The Full Wiki

More info on Treaty of Senlis

Treaty of Senlis: Wikis

Advertisements
  

Note: Many of our articles have direct quotes from sources you can cite, within the Wikipedia article! This article doesn't yet, but we're working on it! See more info or our list of citable articles.

Encyclopedia

From Wikipedia, the free encyclopedia

The Treaty of Senlis concerning the Burgundian succession was signed at Senlis, Oise in May of 1493 between Maximilian I, Holy Roman Emperor and King Charles VIII of France.

Partition of Burgundy between 1477 and 1493      Habsburg      France      John II, Count of Nevers

After the last Valois Duke of Burgundy, Charles the Bold had died without male heir at the 1477 Battle of Nancy, his cousin Louis XI of France was determined to come into his inheritance, especially the Burgundian Netherlands with the thriving County of Flanders. However Maximilian I of Habsburg, husband of Charles the Bold's daughter Mary of Burgundy, also claimed his rights, which led to clashes of arms culminating at the 1479 Battle of Guinegate, concluded in favour of Maximilian. Nevertheless Mary died in 1482 and according to the Treaty of Arras Maximilian had to cede Burgundy, the County of Artois including the City of Arras and several minor lordships to France.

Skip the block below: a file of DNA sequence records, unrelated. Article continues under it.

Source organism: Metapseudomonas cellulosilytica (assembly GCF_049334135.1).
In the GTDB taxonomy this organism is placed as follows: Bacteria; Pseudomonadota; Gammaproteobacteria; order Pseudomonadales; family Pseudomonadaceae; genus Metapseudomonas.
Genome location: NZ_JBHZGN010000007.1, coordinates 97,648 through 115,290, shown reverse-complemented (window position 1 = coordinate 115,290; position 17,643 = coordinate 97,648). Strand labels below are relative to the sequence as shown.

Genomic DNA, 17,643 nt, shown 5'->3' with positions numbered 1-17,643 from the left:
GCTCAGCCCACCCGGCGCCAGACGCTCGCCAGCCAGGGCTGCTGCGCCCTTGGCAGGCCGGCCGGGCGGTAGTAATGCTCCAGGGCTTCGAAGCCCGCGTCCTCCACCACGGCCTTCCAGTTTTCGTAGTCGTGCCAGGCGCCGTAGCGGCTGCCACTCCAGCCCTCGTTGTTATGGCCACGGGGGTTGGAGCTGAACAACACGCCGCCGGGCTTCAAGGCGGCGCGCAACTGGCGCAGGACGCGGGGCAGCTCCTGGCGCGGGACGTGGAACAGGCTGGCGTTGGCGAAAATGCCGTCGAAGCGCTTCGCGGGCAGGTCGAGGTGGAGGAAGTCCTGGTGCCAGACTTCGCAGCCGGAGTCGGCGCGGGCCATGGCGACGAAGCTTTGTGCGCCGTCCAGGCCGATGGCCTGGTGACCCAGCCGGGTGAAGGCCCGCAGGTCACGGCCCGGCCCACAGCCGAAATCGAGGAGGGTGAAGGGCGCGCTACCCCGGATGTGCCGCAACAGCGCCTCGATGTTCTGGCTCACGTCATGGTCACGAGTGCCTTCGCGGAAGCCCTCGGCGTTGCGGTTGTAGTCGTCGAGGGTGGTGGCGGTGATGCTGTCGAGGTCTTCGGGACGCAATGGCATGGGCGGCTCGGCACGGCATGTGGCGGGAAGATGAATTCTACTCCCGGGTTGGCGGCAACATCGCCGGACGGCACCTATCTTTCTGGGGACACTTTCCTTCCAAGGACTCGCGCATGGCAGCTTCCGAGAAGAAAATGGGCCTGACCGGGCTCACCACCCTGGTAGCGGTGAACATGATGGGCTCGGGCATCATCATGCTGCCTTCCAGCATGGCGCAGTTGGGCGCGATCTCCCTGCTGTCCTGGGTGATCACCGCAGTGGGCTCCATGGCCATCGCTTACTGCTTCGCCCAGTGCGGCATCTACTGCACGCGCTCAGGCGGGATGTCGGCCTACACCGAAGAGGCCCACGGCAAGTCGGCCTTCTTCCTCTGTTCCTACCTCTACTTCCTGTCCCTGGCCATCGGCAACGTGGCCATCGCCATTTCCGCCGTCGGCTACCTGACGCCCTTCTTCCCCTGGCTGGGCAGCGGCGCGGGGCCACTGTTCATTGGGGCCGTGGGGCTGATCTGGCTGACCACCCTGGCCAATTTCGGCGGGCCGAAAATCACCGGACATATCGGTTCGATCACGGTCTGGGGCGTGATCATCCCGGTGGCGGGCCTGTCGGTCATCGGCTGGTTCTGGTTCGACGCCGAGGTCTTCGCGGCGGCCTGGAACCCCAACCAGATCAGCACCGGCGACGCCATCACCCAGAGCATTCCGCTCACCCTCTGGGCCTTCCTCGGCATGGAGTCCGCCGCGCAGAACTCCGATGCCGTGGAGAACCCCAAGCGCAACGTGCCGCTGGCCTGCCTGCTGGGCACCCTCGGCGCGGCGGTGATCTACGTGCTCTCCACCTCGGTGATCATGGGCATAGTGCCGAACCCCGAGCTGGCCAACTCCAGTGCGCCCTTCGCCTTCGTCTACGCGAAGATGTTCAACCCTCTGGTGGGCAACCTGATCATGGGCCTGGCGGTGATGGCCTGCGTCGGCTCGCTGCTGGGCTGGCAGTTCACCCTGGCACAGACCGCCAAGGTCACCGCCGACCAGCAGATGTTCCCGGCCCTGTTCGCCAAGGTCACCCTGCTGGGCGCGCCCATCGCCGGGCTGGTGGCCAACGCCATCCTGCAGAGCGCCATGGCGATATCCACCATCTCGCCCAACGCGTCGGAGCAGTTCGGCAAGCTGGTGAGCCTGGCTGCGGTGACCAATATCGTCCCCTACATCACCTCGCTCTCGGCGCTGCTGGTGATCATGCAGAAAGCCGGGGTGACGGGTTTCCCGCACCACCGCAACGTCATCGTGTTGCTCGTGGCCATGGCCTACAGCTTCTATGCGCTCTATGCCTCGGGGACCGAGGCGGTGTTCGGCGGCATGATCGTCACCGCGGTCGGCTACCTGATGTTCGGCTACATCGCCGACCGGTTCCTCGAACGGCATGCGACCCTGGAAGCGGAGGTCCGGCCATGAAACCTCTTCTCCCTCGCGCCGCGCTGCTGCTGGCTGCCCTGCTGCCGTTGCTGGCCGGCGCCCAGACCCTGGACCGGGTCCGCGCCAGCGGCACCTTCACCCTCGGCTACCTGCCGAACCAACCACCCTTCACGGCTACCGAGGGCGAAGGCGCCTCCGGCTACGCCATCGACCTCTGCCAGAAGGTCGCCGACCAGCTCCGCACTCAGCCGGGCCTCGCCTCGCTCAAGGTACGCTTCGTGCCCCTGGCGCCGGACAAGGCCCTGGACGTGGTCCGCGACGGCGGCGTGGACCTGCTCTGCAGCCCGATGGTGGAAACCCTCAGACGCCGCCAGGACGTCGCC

Though he managed to keep Flanders Maximilian was dissatisfied with the agreement and urged on the retrieval of the County of Burgundy, Artois and Charolais. In 1493 Charles VIII, stuck in the conflict with King Alfonso II of Naples, finally had to acknowledge the claims. Based on the terms of the Senlis Treaty, all hostilities between France and the Seventeen Provinces were officially over. Moreover, the disputed territories were relinquished to the House of Habsburg and Artois and Flanders were annexed by the Holy Roman Empire. However, France was still able to retain powerful legal claims and outposts in both provinces.[1]

Notes

  1. ^ Potter, p. 255.

References

  • Potter, David. A History of France, 1460-1560: The Emergence of a Nation-State. New Studies in Medieval History, 1995.

External links

Advertisements

Advertisements






Got something to say? Make a comment.
Your name
Your email address
Message